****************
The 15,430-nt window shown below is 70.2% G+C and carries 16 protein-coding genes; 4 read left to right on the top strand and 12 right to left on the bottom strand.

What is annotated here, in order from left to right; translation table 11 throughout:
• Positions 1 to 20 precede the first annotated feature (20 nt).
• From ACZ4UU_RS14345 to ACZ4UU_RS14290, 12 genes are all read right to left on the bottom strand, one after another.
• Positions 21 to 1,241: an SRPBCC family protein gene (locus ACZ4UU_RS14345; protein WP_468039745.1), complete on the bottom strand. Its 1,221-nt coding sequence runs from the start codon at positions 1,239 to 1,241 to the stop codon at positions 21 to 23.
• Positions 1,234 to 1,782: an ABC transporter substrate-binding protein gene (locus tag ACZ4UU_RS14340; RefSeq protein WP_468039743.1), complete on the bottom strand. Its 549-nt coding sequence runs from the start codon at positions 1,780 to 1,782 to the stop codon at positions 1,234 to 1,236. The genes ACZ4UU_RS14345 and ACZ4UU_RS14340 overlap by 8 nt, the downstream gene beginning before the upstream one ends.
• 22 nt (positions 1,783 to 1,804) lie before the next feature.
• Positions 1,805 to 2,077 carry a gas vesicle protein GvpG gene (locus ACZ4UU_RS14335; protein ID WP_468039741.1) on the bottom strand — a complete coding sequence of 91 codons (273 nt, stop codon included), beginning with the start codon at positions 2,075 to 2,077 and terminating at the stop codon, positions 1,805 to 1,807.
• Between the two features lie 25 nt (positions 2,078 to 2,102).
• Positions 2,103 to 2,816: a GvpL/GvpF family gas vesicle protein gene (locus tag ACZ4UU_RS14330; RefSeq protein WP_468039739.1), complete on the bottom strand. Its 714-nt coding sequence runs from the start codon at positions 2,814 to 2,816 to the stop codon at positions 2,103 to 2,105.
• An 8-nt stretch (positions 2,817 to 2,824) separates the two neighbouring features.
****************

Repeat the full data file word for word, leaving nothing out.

The 15,430-nt window shown below is 70.2% G+C and carries 16 protein-coding genes; 4 read left to right on the top strand and 12 right to left on the bottom strand.

What is annotated here, in order from left to right; translation table 11 throughout:
• Positions 1 to 20 precede the first annotated feature (20 nt).
• From ACZ4UU_RS14345 to ACZ4UU_RS14290, 12 genes are all read right to left on the bottom strand, one after another.
• Positions 21 to 1,241: an SRPBCC family protein gene (locus ACZ4UU_RS14345; protein WP_468039745.1), complete on the bottom strand. Its 1,221-nt coding sequence runs from the start codon at positions 1,239 to 1,241 to the stop codon at positions 21 to 23.
• Positions 1,234 to 1,782: an ABC transporter substrate-binding protein gene (locus tag ACZ4UU_RS14340; RefSeq protein WP_468039743.1), complete on the bottom strand. Its 549-nt coding sequence runs from the start codon at positions 1,780 to 1,782 to the stop codon at positions 1,234 to 1,236. The genes ACZ4UU_RS14345 and ACZ4UU_RS14340 overlap by 8 nt, the downstream gene beginning before the upstream one ends.
• 22 nt (positions 1,783 to 1,804) lie before the next feature.
• Positions 1,805 to 2,077 carry a gas vesicle protein GvpG gene (locus ACZ4UU_RS14335; protein ID WP_468039741.1) on the bottom strand — a complete coding sequence of 91 codons (273 nt, stop codon included), beginning with the start codon at positions 2,075 to 2,077 and terminating at the stop codon, positions 1,805 to 1,807.
• Between the two features lie 25 nt (positions 2,078 to 2,102).
• Positions 2,103 to 2,816: a GvpL/GvpF family gas vesicle protein gene (locus tag ACZ4UU_RS14330; RefSeq protein WP_468039739.1), complete on the bottom strand. Its 714-nt coding sequence runs from the start codon at positions 2,814 to 2,816 to the stop codon at positions 2,103 to 2,105.
• An 8-nt stretch (positions 2,817 to 2,824) separates the two neighbouring features.